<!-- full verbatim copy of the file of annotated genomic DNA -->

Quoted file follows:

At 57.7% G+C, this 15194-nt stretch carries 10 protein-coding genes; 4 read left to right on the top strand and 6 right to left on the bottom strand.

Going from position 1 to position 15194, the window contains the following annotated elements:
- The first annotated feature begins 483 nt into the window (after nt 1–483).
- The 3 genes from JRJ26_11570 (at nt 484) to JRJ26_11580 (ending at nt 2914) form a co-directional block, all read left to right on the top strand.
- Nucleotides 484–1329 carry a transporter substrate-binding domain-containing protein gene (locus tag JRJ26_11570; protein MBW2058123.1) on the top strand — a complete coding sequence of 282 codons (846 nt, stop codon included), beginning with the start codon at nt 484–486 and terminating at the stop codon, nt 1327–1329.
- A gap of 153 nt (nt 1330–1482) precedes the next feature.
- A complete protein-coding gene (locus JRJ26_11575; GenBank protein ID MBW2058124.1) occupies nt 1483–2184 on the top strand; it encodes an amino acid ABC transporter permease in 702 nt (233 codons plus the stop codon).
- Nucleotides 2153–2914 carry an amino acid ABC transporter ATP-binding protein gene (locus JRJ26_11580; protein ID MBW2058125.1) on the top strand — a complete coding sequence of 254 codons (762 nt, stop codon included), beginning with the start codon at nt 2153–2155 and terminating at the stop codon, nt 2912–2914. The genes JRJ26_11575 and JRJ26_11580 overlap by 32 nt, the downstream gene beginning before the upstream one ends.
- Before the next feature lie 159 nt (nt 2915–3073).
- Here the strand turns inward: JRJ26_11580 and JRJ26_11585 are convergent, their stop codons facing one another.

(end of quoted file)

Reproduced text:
At 57.7% G+C, this 15194-nt stretch carries 10 protein-coding genes; 4 read left to right on the top strand and 6 right to left on the bottom strand.

Going from position 1 to position 15194, the window contains the following annotated elements:
- The first annotated feature begins 483 nt into the window (after nt 1–483).
- The 3 genes from JRJ26_11570 (at nt 484) to JRJ26_11580 (ending at nt 2914) form a co-directional block, all read left to right on the top strand.
- Nucleotides 484–1329 carry a transporter substrate-binding domain-containing protein gene (locus tag JRJ26_11570; protein MBW2058123.1) on the top strand — a complete coding sequence of 282 codons (846 nt, stop codon included), beginning with the start codon at nt 484–486 and terminating at the stop codon, nt 1327–1329.
- A gap of 153 nt (nt 1330–1482) precedes the next feature.
- A complete protein-coding gene (locus JRJ26_11575; GenBank protein ID MBW2058124.1) occupies nt 1483–2184 on the top strand; it encodes an amino acid ABC transporter permease in 702 nt (233 codons plus the stop codon).
- Nucleotides 2153–2914 carry an amino acid ABC transporter ATP-binding protein gene (locus JRJ26_11580; protein ID MBW2058125.1) on the top strand — a complete coding sequence of 254 codons (762 nt, stop codon included), beginning with the start codon at nt 2153–2155 and terminating at the stop codon, nt 2912–2914. The genes JRJ26_11575 and JRJ26_11580 overlap by 32 nt, the downstream gene beginning before the upstream one ends.
- Before the next feature lie 159 nt (nt 2915–3073).
- Here the strand turns inward: JRJ26_11580 and JRJ26_11585 are convergent, their stop codons facing one another.